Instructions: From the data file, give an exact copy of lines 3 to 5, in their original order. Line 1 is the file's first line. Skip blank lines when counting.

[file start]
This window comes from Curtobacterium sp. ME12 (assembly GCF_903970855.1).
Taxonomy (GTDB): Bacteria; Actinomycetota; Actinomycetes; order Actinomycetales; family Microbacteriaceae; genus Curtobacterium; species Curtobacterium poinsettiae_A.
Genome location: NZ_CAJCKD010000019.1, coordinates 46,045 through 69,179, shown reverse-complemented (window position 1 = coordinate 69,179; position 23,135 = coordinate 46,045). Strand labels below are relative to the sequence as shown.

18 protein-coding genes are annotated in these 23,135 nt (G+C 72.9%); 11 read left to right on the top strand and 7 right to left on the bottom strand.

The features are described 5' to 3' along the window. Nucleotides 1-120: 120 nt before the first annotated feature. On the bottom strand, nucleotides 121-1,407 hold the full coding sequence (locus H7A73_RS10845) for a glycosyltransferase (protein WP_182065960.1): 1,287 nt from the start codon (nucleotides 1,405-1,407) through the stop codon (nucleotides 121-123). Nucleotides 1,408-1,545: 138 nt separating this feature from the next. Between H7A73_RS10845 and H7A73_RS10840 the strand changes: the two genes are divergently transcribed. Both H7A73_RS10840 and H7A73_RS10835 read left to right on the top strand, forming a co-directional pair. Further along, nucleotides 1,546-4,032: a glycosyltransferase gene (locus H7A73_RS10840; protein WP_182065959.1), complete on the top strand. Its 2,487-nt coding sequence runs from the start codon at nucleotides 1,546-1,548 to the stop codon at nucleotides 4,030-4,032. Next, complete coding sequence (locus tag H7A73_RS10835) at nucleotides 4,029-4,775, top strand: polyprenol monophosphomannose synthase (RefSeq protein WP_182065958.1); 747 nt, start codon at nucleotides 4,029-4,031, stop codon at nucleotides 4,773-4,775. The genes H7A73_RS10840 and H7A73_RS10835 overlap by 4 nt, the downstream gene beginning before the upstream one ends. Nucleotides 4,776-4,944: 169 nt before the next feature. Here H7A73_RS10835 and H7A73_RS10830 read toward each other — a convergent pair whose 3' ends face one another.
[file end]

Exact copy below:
Genome location: NZ_CAJCKD010000019.1, coordinates 46,045 through 69,179, shown reverse-complemented (window position 1 = coordinate 69,179; position 23,135 = coordinate 46,045). Strand labels below are relative to the sequence as shown.

18 protein-coding genes are annotated in these 23,135 nt (G+C 72.9%); 11 read left to right on the top strand and 7 right to left on the bottom strand.

The features are described 5' to 3' along the window. Nucleotides 1-120: 120 nt before the first annotated feature. On the bottom strand, nucleotides 121-1,407 hold the full coding sequence (locus H7A73_RS10845) for a glycosyltransferase (protein WP_182065960.1): 1,287 nt from the start codon (nucleotides 1,405-1,407) through the stop codon (nucleotides 121-123). Nucleotides 1,408-1,545: 138 nt separating this feature from the next. Between H7A73_RS10845 and H7A73_RS10840 the strand changes: the two genes are divergently transcribed. Both H7A73_RS10840 and H7A73_RS10835 read left to right on the top strand, forming a co-directional pair. Further along, nucleotides 1,546-4,032: a glycosyltransferase gene (locus H7A73_RS10840; protein WP_182065959.1), complete on the top strand. Its 2,487-nt coding sequence runs from the start codon at nucleotides 1,546-1,548 to the stop codon at nucleotides 4,030-4,032. Next, complete coding sequence (locus tag H7A73_RS10835) at nucleotides 4,029-4,775, top strand: polyprenol monophosphomannose synthase (RefSeq protein WP_182065958.1); 747 nt, start codon at nucleotides 4,029-4,031, stop codon at nucleotides 4,773-4,775. The genes H7A73_RS10840 and H7A73_RS10835 overlap by 4 nt, the downstream gene beginning before the upstream one ends. Nucleotides 4,776-4,944: 169 nt before the next feature. Here H7A73_RS10835 and H7A73_RS10830 read toward each other — a convergent pair whose 3' ends face one another.